Abnormally warm temperatures in the Pacific Ocean in 2015 predicted a strong El Niño event for late 2015 and early 2016, and such events have historically caused elevated levels of rain and snow in California. While the event did bring much-needed precipitation in northern and eastern California, replenishing reservoirs and building snowpack in the Sierra Nevada mountains, southern California ended the winter with lower than average levels of precipitation.


The El Niño winter of 2015–2016 provided California a reprieve from stifling drought, but with the state’s population expected to grow and the threat of severe drought ever-looming, it is clear the state will be dealing with water supply issues for the foreseeable future. Much work remains to be done in California to develop sustainable, long-term water conservation programs. But one of the most important hurdles that has already been overcome is convincing Californians that saving water is important to the future of their state, and is a movement worth embracing.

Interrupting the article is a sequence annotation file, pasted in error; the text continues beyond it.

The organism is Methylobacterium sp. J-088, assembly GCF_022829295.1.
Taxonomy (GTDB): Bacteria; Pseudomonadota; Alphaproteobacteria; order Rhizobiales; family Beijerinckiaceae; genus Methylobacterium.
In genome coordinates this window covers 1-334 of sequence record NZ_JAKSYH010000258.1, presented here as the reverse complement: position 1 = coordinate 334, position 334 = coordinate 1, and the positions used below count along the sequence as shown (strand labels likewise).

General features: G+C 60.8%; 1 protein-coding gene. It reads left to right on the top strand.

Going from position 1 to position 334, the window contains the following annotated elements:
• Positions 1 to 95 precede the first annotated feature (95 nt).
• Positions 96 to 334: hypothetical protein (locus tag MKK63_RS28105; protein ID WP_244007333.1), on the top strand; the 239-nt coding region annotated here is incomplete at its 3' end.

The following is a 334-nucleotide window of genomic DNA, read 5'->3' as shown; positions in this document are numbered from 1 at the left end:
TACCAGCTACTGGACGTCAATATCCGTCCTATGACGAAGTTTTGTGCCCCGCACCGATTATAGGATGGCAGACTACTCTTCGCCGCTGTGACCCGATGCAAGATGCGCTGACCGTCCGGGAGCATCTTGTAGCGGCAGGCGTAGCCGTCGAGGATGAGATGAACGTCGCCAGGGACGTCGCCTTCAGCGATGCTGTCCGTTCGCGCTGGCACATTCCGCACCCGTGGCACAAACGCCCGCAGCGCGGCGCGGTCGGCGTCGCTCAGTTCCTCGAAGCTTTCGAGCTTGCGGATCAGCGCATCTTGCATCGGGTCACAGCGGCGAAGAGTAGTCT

As the state of California struggles to reduce water use in agriculture, industry, and homes to deal with its current water shortages, a new study suggests that much more of the same is in store for the American Southwest and the Central Great Plains for the remainder of this century.